Gov. Mary Fallin and legislative leaders have agreed to siphon about $78,500,000.00 from the state rainy day fund to benefit public education and the prison system.
The deal is designed to offset cuts in the current budget due to declining state revenues.
The Department of Education will get about $51,000,000.00 while the Department of Corrections gets about $27,500,000.00.
“All of us can agree that four-day school weeks and draconian cuts to corrections are not acceptable and are not going to happen,” said Fallin.
“The Rainy Day Fund is there for emergencies and right now it’s pouring in Oklahoma,” said Senate Pro Tem Brian Bingman, R-Sapulpa. “Tapping the Rainy Day Fund is the right way to lessen the impact of these cuts on students and teachers, and prevents dramatic cuts at prisons.”
“Last year we had $611 million less to build our budget than the year before and we didn’t cut funding for our public schools,” said House Speaker Jeff Hickman, R-Fairview. “That meant higher cuts to other agencies in order to not cut education, but protecting education as a priority was the tough decision the Republican leadership of this state made.”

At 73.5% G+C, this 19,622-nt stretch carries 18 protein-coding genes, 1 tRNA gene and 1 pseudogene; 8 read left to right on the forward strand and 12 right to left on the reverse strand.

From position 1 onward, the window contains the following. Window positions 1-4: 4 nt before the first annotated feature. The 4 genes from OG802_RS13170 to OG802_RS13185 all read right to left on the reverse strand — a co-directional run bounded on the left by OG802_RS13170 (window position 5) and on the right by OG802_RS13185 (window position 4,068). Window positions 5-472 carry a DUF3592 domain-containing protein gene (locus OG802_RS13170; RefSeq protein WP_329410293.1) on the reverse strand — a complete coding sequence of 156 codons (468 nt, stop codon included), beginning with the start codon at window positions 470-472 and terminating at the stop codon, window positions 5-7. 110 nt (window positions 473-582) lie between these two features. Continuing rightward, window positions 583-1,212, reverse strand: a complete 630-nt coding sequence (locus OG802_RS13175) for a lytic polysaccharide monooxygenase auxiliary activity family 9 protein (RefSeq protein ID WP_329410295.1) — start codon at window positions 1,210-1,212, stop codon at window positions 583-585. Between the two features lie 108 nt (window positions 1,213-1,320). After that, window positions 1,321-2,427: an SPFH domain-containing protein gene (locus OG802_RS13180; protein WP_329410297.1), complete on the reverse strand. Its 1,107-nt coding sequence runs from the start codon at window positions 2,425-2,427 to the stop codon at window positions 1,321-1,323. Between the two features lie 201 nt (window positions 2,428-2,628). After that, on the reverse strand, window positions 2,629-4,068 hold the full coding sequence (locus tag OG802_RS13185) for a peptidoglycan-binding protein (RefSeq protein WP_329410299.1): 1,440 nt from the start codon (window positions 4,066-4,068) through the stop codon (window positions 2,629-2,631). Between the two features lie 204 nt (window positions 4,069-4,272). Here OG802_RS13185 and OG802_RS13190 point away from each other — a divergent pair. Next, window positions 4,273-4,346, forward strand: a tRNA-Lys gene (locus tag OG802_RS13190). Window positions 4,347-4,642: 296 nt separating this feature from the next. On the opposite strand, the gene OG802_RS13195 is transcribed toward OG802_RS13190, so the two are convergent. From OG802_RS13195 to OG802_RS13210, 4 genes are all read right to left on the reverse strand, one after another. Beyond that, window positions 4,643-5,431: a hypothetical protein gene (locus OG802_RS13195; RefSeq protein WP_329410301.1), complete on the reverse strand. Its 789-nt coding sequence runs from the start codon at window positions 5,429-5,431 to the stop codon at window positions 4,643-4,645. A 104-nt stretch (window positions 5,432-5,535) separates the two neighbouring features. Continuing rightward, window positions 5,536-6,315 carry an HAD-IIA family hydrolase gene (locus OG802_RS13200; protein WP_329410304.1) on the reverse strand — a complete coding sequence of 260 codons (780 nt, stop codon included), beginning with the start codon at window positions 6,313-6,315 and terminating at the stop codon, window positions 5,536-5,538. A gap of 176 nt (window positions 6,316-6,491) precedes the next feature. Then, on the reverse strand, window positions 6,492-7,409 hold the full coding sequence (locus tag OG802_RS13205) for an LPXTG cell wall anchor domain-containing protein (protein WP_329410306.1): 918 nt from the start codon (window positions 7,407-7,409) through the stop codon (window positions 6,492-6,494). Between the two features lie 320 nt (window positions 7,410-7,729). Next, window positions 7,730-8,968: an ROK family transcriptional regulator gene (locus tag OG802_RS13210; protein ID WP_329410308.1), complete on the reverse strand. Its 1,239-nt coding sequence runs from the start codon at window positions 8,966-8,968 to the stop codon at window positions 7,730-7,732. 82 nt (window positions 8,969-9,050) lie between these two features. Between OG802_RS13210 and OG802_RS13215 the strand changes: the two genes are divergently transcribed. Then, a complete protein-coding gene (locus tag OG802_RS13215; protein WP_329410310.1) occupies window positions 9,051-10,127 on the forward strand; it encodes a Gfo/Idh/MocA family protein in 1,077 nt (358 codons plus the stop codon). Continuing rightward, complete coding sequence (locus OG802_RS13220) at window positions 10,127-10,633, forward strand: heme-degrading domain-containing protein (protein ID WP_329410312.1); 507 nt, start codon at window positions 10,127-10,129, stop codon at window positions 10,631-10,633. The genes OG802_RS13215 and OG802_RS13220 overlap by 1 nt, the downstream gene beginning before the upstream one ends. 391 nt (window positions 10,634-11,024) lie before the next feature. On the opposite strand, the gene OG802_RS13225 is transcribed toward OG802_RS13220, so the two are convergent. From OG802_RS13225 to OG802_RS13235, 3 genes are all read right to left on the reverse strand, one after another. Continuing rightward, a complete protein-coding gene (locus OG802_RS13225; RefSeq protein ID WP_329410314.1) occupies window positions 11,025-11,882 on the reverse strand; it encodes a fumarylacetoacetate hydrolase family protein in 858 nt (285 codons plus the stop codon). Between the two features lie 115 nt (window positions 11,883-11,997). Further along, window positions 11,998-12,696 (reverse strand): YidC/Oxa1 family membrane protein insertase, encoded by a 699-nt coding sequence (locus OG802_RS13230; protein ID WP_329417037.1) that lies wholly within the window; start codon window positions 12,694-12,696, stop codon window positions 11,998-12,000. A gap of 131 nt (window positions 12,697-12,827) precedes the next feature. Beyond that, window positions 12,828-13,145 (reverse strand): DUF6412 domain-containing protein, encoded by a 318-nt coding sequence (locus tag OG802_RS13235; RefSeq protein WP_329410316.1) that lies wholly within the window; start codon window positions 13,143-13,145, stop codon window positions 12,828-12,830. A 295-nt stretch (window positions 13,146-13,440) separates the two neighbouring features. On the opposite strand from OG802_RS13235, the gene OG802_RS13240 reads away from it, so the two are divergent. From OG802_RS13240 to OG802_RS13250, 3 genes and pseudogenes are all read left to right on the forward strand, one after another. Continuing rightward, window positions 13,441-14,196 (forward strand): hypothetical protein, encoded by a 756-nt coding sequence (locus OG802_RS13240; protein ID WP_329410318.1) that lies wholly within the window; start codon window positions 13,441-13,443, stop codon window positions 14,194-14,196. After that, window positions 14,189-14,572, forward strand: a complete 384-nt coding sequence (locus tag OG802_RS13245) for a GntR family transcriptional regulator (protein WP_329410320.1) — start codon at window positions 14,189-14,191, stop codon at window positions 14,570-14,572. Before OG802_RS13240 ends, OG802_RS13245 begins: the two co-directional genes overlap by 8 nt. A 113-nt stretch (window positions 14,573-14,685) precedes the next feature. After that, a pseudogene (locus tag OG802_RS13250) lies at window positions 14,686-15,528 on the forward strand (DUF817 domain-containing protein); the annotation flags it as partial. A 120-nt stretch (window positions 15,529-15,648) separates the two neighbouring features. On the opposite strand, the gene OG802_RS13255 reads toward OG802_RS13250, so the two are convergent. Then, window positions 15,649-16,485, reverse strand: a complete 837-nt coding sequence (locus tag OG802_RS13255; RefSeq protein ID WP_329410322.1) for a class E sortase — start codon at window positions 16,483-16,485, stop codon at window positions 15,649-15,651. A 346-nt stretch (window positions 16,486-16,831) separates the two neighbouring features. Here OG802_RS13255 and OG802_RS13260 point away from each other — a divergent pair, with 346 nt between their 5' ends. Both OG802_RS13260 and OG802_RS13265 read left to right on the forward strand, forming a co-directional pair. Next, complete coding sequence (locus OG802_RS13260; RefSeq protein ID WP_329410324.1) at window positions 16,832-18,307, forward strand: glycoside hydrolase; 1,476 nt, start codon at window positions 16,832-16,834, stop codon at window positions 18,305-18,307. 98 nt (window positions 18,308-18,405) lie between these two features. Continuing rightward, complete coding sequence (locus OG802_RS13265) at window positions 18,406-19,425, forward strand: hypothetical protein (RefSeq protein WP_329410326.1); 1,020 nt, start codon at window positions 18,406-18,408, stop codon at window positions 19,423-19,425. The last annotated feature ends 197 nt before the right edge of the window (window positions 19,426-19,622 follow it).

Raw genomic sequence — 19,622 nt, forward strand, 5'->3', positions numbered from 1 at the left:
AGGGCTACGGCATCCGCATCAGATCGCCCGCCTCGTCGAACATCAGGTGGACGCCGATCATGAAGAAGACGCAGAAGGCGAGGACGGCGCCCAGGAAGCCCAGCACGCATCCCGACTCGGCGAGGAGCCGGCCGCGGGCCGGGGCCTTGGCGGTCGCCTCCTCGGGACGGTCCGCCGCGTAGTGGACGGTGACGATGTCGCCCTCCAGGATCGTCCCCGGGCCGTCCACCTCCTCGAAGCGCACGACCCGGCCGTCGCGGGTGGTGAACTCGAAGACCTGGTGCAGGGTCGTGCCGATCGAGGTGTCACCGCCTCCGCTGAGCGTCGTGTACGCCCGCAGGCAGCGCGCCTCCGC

Legislation authorizing the withdrawal of the Rainy Day Fund money should be completed this week. Joe Allbaugh, interim DOC director, said the emergency funds will help allow his agency to make it through June 30, the end of this fiscal year.
The Oklahoma State Department of Health (OSDH) has a budget reduction plan due to the latest round of budget cuts announced last week.
A total of $4.2 million dollars must be cut from the OSDH budget by the end of June. In preparation for continued budget cuts in State Fiscal Year 2017, the agency is recommending the closure of five to seven county health department sites. For those who are able to travel the distance, regional services will be provided.
OSDH has also offered an incentive to retirement eligible employees to retire in this year which will result in the elimination of approximately 90 positions, creating savings in the next fiscal year.
The Senate has passed Senate Joint Resolution 44, authored by Sen. David Holt, by a vote of 46-1. The legislation, approved last week, would give the people of Oklahoma the opportunity to measure the current 15 percent cap on the state’s Rainy Day Fund against the total state budget of approximately $24 billion. Currently, the Rainy Day Fund’s 15 percent cap is measured against the artificially smaller number of “general revenue fund certification” that was just $5.6 billion for the most recent budget, less than a quarter of the dollar amount actually spent by the state.